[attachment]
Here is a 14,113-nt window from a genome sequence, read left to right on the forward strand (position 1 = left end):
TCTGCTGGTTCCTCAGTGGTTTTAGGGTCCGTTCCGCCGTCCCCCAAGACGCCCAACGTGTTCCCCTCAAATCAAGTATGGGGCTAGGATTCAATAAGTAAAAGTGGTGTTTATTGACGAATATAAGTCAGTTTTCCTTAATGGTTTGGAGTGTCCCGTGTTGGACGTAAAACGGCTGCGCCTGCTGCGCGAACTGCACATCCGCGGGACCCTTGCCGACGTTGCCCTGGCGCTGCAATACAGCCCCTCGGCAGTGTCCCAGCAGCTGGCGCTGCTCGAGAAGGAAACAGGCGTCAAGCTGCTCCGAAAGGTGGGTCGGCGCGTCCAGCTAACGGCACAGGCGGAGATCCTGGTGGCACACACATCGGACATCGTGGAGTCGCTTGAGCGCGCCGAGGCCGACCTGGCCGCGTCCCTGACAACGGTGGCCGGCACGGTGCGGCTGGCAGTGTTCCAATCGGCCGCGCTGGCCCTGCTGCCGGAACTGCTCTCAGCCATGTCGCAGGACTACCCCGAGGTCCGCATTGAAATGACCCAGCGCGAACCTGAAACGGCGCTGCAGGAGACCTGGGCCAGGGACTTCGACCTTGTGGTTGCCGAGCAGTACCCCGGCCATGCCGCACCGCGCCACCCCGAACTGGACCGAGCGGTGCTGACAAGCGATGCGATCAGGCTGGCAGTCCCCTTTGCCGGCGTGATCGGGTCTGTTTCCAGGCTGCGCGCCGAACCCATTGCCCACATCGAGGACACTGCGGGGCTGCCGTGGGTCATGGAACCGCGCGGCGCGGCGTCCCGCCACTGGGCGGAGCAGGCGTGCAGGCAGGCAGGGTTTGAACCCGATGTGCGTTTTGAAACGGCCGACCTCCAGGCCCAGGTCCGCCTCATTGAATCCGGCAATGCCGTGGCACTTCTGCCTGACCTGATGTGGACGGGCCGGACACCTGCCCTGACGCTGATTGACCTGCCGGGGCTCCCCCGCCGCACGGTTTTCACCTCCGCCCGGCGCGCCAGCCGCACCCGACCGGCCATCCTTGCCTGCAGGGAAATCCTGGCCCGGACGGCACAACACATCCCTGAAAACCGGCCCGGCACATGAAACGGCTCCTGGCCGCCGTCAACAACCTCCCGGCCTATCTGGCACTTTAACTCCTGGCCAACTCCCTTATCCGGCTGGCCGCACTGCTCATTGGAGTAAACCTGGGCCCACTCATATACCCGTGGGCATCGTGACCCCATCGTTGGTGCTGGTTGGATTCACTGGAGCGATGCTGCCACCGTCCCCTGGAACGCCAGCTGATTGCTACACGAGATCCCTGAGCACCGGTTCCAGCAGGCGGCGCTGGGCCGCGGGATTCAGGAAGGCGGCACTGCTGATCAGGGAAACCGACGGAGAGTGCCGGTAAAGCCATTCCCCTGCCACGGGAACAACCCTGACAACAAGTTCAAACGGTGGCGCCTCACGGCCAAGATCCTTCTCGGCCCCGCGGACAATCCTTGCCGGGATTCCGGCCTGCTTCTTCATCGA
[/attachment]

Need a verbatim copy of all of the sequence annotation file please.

Here is a 14,113-nt window from a genome sequence, read left to right on the forward strand (position 1 = left end):
TCTGCTGGTTCCTCAGTGGTTTTAGGGTCCGTTCCGCCGTCCCCCAAGACGCCCAACGTGTTCCCCTCAAATCAAGTATGGGGCTAGGATTCAATAAGTAAAAGTGGTGTTTATTGACGAATATAAGTCAGTTTTCCTTAATGGTTTGGAGTGTCCCGTGTTGGACGTAAAACGGCTGCGCCTGCTGCGCGAACTGCACATCCGCGGGACCCTTGCCGACGTTGCCCTGGCGCTGCAATACAGCCCCTCGGCAGTGTCCCAGCAGCTGGCGCTGCTCGAGAAGGAAACAGGCGTCAAGCTGCTCCGAAAGGTGGGTCGGCGCGTCCAGCTAACGGCACAGGCGGAGATCCTGGTGGCACACACATCGGACATCGTGGAGTCGCTTGAGCGCGCCGAGGCCGACCTGGCCGCGTCCCTGACAACGGTGGCCGGCACGGTGCGGCTGGCAGTGTTCCAATCGGCCGCGCTGGCCCTGCTGCCGGAACTGCTCTCAGCCATGTCGCAGGACTACCCCGAGGTCCGCATTGAAATGACCCAGCGCGAACCTGAAACGGCGCTGCAGGAGACCTGGGCCAGGGACTTCGACCTTGTGGTTGCCGAGCAGTACCCCGGCCATGCCGCACCGCGCCACCCCGAACTGGACCGAGCGGTGCTGACAAGCGATGCGATCAGGCTGGCAGTCCCCTTTGCCGGCGTGATCGGGTCTGTTTCCAGGCTGCGCGCCGAACCCATTGCCCACATCGAGGACACTGCGGGGCTGCCGTGGGTCATGGAACCGCGCGGCGCGGCGTCCCGCCACTGGGCGGAGCAGGCGTGCAGGCAGGCAGGGTTTGAACCCGATGTGCGTTTTGAAACGGCCGACCTCCAGGCCCAGGTCCGCCTCATTGAATCCGGCAATGCCGTGGCACTTCTGCCTGACCTGATGTGGACGGGCCGGACACCTGCCCTGACGCTGATTGACCTGCCGGGGCTCCCCCGCCGCACGGTTTTCACCTCCGCCCGGCGCGCCAGCCGCACCCGACCGGCCATCCTTGCCTGCAGGGAAATCCTGGCCCGGACGGCACAACACATCCCTGAAAACCGGCCCGGCACATGAAACGGCTCCTGGCCGCCGTCAACAACCTCCCGGCCTATCTGGCACTTTAACTCCTGGCCAACTCCCTTATCCGGCTGGCCGCACTGCTCATTGGAGTAAACCTGGGCCCACTCATATACCCGTGGGCATCGTGACCCCATCGTTGGTGCTGGTTGGATTCACTGGAGCGATGCTGCCACCGTCCCCTGGAACGCCAGCTGATTGCTACACGAGATCCCTGAGCACCGGTTCCAGCAGGCGGCGCTGGGCCGCGGGATTCAGGAAGGCGGCACTGCTGATCAGGGAAACCGACGGAGAGTGCCGGTAAAGCCATTCCCCTGCCACGGGAACAACCCTGACAACAAGTTCAAACGGTGGCGCCTCACGGCCAAGATCCTTCTCGGCCCCGCGGACAATCCTTGCCGGGATTCCGGCCTGCTTCTTCATCGA